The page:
Indeed obtaining the tape with Omega on it would be equivalent to solving
the Halting problem, but obtaining an arbitrary random noncomputable sequence
tape is as simple as hooking up a random source to your TM.

In what  way is the random source not a program?

On another point, 10,000 bits of Omega would be enough to decide the
truth or otherwise of pretty much any mathematical statement of
interest to humans. See Li and Vitanyi's comment on page 218. 10,000
bits eh - just over a KB, which is not a terribly large program.

On Thu, Jun 08, 2006 at 03:36:19AM -0400, Jesse Mazer wrote:
> 
> Russell Standish wrote:
> 
> >
> >
> >On Thu, Jun 08, 2006 at 04:24:51AM +0200, Quentin Anciaux wrote:
> > >
> > > Le Jeudi 8 Juin 2006 02:56, Russell Standish a écrit :
> > > > On Wed, Jun 07, 2006 at 03:56:32PM +0200, Quentin Anciaux wrote:
> > > > > Hi Bruno,
> > > > >
> > > > > what I undestand about the UD is that it generates all programs, a
> > > > > program being simply a number from the set N.(1)
> > > >
> > > > No - halting programs are a subset of N, but there are uncountably
> > > > infinite non-halting ones.
> > >
> > > Do you mean there exists programs which are not encodable in a finite 
> >string ?
> > > Is this really a "program" then ? And I see plenty of non-halting 
> >program
> > > which are perfectly writeable in a few instruction.
> > >
> >
> >Of course there are finite length non-halting programs. The question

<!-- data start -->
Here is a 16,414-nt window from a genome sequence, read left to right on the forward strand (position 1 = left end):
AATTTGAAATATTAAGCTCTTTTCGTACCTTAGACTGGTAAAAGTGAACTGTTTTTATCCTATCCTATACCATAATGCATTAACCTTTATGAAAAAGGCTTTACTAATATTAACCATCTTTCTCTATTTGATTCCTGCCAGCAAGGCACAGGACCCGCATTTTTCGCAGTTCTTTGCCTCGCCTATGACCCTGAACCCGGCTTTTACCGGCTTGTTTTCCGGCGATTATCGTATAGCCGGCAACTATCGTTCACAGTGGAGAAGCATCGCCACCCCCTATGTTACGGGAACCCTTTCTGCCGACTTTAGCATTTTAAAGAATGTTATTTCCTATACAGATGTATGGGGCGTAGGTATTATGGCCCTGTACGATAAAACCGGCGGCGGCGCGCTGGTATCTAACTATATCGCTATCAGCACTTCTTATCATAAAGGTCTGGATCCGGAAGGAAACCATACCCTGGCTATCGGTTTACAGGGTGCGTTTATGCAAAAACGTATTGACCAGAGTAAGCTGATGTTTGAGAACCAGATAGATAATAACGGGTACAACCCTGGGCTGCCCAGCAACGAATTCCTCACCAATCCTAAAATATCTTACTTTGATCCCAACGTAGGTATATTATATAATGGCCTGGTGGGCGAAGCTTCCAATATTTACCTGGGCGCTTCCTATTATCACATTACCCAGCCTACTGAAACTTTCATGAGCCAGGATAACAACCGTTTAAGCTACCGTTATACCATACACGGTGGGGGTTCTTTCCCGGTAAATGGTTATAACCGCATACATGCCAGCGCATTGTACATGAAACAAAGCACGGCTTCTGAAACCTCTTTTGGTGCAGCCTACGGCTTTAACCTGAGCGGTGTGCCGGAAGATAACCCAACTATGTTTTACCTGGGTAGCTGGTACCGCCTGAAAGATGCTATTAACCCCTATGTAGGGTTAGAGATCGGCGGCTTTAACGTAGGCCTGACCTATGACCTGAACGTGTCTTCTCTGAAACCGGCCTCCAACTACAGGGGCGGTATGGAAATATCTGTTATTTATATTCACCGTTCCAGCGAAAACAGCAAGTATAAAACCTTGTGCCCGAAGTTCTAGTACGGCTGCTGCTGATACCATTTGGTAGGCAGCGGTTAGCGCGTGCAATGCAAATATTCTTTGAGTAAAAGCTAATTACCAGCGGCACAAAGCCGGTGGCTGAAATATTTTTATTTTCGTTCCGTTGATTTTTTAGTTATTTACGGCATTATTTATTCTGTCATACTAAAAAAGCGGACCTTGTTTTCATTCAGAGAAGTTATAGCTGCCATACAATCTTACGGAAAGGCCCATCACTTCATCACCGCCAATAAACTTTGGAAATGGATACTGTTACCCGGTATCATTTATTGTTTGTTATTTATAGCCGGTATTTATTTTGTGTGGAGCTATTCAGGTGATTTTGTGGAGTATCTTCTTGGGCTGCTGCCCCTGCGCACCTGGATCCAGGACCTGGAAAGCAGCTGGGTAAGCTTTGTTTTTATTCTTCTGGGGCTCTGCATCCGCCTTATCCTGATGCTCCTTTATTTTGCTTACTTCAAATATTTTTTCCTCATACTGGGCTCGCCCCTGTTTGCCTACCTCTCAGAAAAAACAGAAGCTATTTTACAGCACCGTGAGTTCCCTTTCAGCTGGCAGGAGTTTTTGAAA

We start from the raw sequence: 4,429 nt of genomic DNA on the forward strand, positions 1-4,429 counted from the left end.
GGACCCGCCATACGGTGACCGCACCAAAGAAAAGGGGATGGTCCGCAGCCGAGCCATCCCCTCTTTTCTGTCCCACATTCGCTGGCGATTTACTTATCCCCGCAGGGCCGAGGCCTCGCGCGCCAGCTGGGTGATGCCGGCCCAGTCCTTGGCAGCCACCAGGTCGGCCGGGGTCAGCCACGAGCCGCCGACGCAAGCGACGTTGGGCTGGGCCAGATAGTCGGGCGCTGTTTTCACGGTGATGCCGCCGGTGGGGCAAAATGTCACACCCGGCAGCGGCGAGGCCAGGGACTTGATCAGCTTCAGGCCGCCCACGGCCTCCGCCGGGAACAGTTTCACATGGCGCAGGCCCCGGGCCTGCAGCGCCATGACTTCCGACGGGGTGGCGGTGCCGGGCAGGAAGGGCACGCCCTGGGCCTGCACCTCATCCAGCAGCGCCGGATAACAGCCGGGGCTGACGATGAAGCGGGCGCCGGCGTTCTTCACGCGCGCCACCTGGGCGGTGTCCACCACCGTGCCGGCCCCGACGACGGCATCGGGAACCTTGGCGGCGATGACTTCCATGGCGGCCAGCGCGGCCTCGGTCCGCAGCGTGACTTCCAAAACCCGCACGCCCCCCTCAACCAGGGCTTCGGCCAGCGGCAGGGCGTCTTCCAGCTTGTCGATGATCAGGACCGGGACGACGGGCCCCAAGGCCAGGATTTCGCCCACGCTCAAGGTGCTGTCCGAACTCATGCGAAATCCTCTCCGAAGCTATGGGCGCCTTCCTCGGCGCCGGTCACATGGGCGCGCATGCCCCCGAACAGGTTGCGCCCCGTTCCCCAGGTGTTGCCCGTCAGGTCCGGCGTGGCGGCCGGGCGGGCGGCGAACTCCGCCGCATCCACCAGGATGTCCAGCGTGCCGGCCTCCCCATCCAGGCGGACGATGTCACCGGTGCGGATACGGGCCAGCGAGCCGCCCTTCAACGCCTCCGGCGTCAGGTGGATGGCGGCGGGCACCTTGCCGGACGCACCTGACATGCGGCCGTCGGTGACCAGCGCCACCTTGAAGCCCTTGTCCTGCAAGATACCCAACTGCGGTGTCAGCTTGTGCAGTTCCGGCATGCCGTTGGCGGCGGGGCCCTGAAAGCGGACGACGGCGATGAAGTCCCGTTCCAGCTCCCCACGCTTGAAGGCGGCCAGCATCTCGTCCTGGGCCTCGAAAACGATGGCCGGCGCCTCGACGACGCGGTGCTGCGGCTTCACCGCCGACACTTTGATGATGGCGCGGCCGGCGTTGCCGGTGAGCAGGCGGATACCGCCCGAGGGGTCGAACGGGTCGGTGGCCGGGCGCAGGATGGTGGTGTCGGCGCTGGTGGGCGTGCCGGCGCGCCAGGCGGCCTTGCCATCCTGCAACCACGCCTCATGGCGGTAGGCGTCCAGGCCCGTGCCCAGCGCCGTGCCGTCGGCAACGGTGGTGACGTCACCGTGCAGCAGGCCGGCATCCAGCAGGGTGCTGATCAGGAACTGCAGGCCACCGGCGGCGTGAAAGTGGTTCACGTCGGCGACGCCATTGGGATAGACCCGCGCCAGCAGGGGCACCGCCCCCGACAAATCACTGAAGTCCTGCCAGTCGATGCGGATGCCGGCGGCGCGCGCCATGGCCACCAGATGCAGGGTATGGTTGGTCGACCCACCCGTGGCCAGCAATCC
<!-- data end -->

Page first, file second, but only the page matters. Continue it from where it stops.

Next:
> >is whether infinite length input tapes are considered programs - isn't
> >this as much a matter of definition than anything else?
> 
> But if the infinite string is not itself computable (if it can't be 
> generated by a universal turing machine operating on some finite string, 
> say), then we'd have no way to run such a program in the real world--imagine 
> if the infinite string is Omega (a noncomputable number which encodes the 
> answer to whether any turing machine operating on a computable input will 
> halt or not), for example. Of course we can use a dovetailer-like solution 
> where every time the universal turing machine reaches a digit of its input 
> string it hasn't visited yet, we create two new "branches" where we simulate 
> what would happen if it encountered a 1 *and* what would happen if it 
> encountered a 0 on that step. If we run this branching simulation forever, 
> then there must be some path that is identical to what would happen if that 
> universal turing machine was fed Omega (or any other possible infinite 
> string) as an input...but we can never know which path this is, at least not 
> unless the laws of physics allow us to build machines which can solve the 
> halting problem in a finite time.
> 
> Jesse
> 
> 
> 
> 
-- 
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